Laura's Reviews > The Reapers are the Angels

The Reapers are the Angels by Alden Bell
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Jan 31, 11

bookshelves: read-in-2011, zombie-by-any-name, plan-to-buy
Read from January 30 to 31, 2011

Temple has made the best of her ragtag adolescence. Nomadic lifestyle, caring for Malcolm (her maybe-brother), and fighting the living dead.

I picked up this book because of the beautiful cover and the hauntingly cryptic title (It is a bible verse). I kept reading for the zombies and because of the quick and easy love the reader gets for Temple.

Bell uses beautiful, lyrical language to describe this torn up world full of danger, showing us why Temple thinks it is still so beautiful. Many apocalyptic horror books have characters discussing why or how this could have happened, and what it all means. Temple is more matter of fact, she shrugs her shoulders. After all, she was born ten years after it all changed. This isn't a broken world, this is just the world to her. And yeah, maybe there's a lot of bad, but she has sure seen some real good out there too.

In many ways, this novel reminded me of The Road, rather obviously for the apocalyptic road trip aspects, but also for the somewhat sparse writing. They both leave many things unanswered, but not unsatisfied, and they both show that one or two people's stories may not be all that important in the grand scheme of things. These two would be good read-alikes for a book club, especially as they are both short. I devoured this book in a weekend day, even though it is not at all my usual sort of book.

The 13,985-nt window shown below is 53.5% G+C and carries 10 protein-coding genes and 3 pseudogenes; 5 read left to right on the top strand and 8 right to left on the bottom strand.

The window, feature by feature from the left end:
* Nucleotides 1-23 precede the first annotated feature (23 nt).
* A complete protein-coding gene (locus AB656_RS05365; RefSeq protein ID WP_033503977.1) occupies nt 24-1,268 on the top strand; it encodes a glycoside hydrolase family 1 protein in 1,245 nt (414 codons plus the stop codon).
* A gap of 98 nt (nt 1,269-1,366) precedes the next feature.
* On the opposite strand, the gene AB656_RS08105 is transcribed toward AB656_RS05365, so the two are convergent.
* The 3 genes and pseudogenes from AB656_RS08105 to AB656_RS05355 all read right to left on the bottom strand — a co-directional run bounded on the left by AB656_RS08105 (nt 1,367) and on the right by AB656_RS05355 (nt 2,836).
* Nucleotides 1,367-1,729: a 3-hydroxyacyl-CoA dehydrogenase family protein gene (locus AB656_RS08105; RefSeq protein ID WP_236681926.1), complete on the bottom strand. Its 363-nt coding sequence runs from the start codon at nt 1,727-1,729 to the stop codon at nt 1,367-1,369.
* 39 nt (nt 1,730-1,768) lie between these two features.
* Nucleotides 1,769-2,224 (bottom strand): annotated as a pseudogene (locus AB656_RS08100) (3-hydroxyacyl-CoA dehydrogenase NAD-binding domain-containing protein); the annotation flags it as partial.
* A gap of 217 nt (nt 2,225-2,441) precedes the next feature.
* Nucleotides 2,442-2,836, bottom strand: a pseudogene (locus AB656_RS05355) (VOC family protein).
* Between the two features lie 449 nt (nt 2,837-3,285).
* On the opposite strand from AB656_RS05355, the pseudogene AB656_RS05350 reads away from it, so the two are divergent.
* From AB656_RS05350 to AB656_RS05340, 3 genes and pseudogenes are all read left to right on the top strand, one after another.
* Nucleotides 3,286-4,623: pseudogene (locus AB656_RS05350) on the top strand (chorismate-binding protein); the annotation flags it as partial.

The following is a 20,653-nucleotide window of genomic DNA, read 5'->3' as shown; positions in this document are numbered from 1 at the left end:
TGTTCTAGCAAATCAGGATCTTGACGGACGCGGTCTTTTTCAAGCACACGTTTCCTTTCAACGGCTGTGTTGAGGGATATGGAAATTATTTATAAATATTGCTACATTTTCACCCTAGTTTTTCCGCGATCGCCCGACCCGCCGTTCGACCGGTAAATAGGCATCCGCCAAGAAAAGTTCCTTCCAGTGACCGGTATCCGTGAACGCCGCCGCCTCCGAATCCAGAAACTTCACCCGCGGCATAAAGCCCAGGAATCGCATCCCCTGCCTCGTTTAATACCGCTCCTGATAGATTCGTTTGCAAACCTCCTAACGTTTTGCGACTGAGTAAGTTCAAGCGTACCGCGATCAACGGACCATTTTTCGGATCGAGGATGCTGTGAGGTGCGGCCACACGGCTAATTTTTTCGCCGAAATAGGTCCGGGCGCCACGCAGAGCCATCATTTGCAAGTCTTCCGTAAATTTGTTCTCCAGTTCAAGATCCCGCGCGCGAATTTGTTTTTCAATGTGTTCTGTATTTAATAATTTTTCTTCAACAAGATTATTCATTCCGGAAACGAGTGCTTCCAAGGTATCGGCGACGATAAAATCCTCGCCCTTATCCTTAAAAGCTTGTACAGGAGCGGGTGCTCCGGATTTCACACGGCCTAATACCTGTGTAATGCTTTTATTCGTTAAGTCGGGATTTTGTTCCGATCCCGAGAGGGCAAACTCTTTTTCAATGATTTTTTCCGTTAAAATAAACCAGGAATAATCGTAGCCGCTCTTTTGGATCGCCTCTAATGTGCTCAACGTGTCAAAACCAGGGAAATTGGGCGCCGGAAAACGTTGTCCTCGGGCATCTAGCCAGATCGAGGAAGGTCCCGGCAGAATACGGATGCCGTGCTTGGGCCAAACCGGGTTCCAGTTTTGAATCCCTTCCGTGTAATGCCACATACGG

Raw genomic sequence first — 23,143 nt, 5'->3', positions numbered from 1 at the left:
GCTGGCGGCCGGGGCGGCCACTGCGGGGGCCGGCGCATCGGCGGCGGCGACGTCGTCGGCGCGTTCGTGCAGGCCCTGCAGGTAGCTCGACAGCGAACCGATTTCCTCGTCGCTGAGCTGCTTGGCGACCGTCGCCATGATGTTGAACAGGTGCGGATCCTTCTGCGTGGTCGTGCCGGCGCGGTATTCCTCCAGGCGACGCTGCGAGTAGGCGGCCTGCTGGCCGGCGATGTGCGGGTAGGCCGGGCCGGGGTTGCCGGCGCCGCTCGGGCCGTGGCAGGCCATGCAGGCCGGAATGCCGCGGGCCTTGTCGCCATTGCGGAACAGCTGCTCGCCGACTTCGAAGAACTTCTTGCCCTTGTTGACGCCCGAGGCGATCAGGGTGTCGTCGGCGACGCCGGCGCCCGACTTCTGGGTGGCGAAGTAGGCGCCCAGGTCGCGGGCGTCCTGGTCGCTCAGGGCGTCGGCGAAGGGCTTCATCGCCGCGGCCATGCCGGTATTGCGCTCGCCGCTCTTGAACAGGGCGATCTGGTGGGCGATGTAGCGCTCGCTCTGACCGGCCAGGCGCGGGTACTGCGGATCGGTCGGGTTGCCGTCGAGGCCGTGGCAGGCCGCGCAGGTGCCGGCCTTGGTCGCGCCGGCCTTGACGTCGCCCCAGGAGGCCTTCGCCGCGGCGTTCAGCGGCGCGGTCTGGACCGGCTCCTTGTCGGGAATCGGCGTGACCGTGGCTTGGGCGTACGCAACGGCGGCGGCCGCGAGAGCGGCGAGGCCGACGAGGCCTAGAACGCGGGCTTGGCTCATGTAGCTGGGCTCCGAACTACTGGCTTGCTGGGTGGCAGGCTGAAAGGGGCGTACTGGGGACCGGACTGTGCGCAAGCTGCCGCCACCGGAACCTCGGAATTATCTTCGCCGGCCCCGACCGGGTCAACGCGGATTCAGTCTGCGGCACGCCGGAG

There is violence and gore, sex as well, but at no point did it feel exploitative or too much for me. There are plenty of moments of action and of tension, but they take a backseat to the character development and writing style; so much so that I feel strange characterizing it as horror, although I don't know what I would call it otherwise. There are some absolutely brilliant ideas that I (not being a big horror buff) hadn't been exposed to before, little things that seem natural like the creatures having regional nicknames. Temple calls them meatskins and slugs, another character flat out calls them zombies, and Temple is surprised to hear other characters have other names. The lack of infrastructure makes communication between humans difficult, but it is emphasized that there are a lot of humans in this world, a lot of food and resources left for anyone wily enough to get them. Ever since 28 days later, zombies in the media have gotten fast and smart and more terrifying, but these slow and stupid zombies work perfectly with showing how to someone like Temple, they are just a part of life that she wouldn't know how to live without.

All in all, Temple is a wonderful character that the reader wants to cling to and defend. As another reviewer said, her treatment of "the dummy" is a little hard to read sometimes, but I felt that her affection quickly shone through and the harsh words just reinforced her desire to have no attachments in this world that takes everything from you, sooner or later. The style of writing is so unusual from my usual that I had to force myself to read slower and be engulfed in the language, but once I did so, it was beautiful. The kind of writing that has you speaking and writing slightly strangely after wards. I think that is a sign of great writing.
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